When it comes to accountability from the Occupational Safety and Health Administration (OSHA) for work safety hazards, employers aren’t going to be able to rely heavily on the narrow exception courts have carved for “rogue supervisors.”
That was the ruling recently handed down by 11th Circuit Court of Appeals, based in Atlanta, in which the court affirmed a review by the Occupational Safety & Health Review Commission. The earlier ruling held that an employer based in Claxton, GA broke industry safety standards when it allowed employees to work without fall arrest systems. The company was also accused of failing to prevent a worker from unsafely using a stepladder.
In Quinlan v. U.S. Department of Labor, the company argued it wasn’t responsible for paying government fines for these actions because it was a supervisor who was engaging in misconduct – not the company. In making this argument, it relied on the 2013 case of ComTran Group Inc. v. U.S. Department of Labor.
In that case, the court favored the employer, finding the actions of a single “rogue” supervisor shouldn’t be the responsibility of the entire organization. But of course, employers are held vicariously liable for the actions of their workers all the time. What made the ComTran case different was that the supervisor in question was normally the one who served as the company’s “eyes and ears.” So when he engaged in the alleged misconduct central to the case – and covered it up – employer was effectively rendered “blind and deaf.”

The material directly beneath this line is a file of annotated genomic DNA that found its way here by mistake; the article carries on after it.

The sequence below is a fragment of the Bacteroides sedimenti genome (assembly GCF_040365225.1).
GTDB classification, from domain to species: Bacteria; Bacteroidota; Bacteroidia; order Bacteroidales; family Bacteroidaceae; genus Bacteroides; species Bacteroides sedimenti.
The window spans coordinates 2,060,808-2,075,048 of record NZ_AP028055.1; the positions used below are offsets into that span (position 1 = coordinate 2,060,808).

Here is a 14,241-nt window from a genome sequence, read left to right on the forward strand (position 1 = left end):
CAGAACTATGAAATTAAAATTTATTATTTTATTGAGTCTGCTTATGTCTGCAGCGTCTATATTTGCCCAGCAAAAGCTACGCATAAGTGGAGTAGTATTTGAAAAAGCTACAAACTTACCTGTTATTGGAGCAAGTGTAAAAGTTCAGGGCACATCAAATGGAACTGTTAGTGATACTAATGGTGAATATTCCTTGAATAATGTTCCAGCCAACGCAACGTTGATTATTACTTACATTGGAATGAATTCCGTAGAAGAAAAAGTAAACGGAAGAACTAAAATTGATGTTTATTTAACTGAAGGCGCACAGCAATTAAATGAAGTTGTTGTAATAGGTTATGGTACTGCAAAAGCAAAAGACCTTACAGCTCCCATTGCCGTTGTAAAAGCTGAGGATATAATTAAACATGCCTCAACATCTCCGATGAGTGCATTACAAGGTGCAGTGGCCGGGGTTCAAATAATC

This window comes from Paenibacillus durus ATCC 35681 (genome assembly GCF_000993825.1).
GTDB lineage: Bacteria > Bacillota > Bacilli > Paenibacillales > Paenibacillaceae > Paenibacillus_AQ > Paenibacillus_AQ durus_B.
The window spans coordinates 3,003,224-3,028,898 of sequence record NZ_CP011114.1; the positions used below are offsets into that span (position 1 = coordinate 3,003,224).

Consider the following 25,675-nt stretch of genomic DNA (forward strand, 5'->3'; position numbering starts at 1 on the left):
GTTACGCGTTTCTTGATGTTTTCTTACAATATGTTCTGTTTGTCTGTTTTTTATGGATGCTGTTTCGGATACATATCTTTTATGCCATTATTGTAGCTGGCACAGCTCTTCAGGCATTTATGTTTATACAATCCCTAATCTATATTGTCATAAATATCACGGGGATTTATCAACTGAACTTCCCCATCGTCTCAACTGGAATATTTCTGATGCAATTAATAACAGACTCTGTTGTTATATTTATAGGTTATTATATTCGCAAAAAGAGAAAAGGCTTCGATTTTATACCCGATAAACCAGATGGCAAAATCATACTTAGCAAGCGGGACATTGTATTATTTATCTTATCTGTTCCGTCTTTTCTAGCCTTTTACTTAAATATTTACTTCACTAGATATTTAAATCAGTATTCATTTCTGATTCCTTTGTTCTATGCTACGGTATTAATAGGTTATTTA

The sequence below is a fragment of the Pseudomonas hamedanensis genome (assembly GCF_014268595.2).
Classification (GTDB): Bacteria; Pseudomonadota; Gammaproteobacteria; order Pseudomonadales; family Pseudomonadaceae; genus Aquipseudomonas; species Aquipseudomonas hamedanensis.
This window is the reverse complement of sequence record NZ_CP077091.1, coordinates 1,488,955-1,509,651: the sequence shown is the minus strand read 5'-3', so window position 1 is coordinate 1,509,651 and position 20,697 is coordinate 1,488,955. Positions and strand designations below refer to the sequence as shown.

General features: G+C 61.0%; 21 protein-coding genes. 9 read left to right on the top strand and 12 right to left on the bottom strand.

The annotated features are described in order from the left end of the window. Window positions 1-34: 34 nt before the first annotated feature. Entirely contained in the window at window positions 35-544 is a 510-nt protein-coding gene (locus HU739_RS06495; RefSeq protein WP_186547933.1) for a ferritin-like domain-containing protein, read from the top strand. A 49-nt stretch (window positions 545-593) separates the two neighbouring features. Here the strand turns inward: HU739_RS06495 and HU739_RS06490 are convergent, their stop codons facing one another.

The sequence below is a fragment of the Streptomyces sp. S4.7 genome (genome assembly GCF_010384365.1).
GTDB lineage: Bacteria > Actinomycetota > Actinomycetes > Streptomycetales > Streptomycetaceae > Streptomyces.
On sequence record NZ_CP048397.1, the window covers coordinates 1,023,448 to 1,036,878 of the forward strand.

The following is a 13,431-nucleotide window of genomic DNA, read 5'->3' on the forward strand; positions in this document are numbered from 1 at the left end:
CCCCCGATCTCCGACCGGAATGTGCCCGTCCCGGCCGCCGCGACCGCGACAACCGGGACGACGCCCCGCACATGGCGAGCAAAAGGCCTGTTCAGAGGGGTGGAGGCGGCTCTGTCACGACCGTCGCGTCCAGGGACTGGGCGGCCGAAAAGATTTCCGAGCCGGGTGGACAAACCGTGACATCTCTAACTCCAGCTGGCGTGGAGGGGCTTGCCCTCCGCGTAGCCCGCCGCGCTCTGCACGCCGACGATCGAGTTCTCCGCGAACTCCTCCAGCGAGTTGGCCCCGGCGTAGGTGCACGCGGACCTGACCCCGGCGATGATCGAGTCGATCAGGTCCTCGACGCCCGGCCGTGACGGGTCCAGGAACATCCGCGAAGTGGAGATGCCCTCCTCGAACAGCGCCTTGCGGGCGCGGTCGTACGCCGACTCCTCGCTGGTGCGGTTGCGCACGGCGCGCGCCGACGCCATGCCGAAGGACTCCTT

So that brings us to the Quinlan case. Justices with the 11th Circuit were quick to point out the ComTran case is the exception – a narrow one – not the rule. And that exception, the court ruled, didn’t apply here.
Keep in mind: This was a case of the government trying to impose fines on a company for safety violations. There is no indication workers were actually hurt, though certainly adverse events are bound to happen when companies fail to make safety a priority.
These types of cases are separate from those brought by employees for workers’ compensation benefits. The government has broadly claimed interest in the improvement of worker safety, but when it comes to fighting for adequate benefits, workers need their own lawyer.
According to court records in this case, defendant was the subcontractor in charge of steel erection at a construction site of a high school in Albany, GA. The company has approximately 30 employees, and two were working on site when an inspector arrived one day in 2012.
The two workers were assigned to installation of clips on a concrete wall, underneath the roof. The inspector saw the two workers on the edge of a 15-foot high concrete block wall without fall protection. Further, the ladder wasn’t secure from slipping when in the closed position.The total amount of the proposed penalties was $11,400.
The company fought back, citing the ComTran case. It wasn’t the first to do so. Several other employers have (unsuccessfully) argued they shouldn’t be held accountable because of a rogue supervisor. But what this and other decisions have indicated is that those cases are going to be few and far between. Generally, companies can expect a supervisor’s knowledge of and failure to prevent a safety violation will be imputed to the firm.
For information on Atlanta work injury compensation, contact J. Franklin Burns, P.C., at 1-404-303-7770.
Quinlan v. U.S. Department of Labor, Jan. 8, 2016, U.S. Court of Appeals for the Eleventh Circuit
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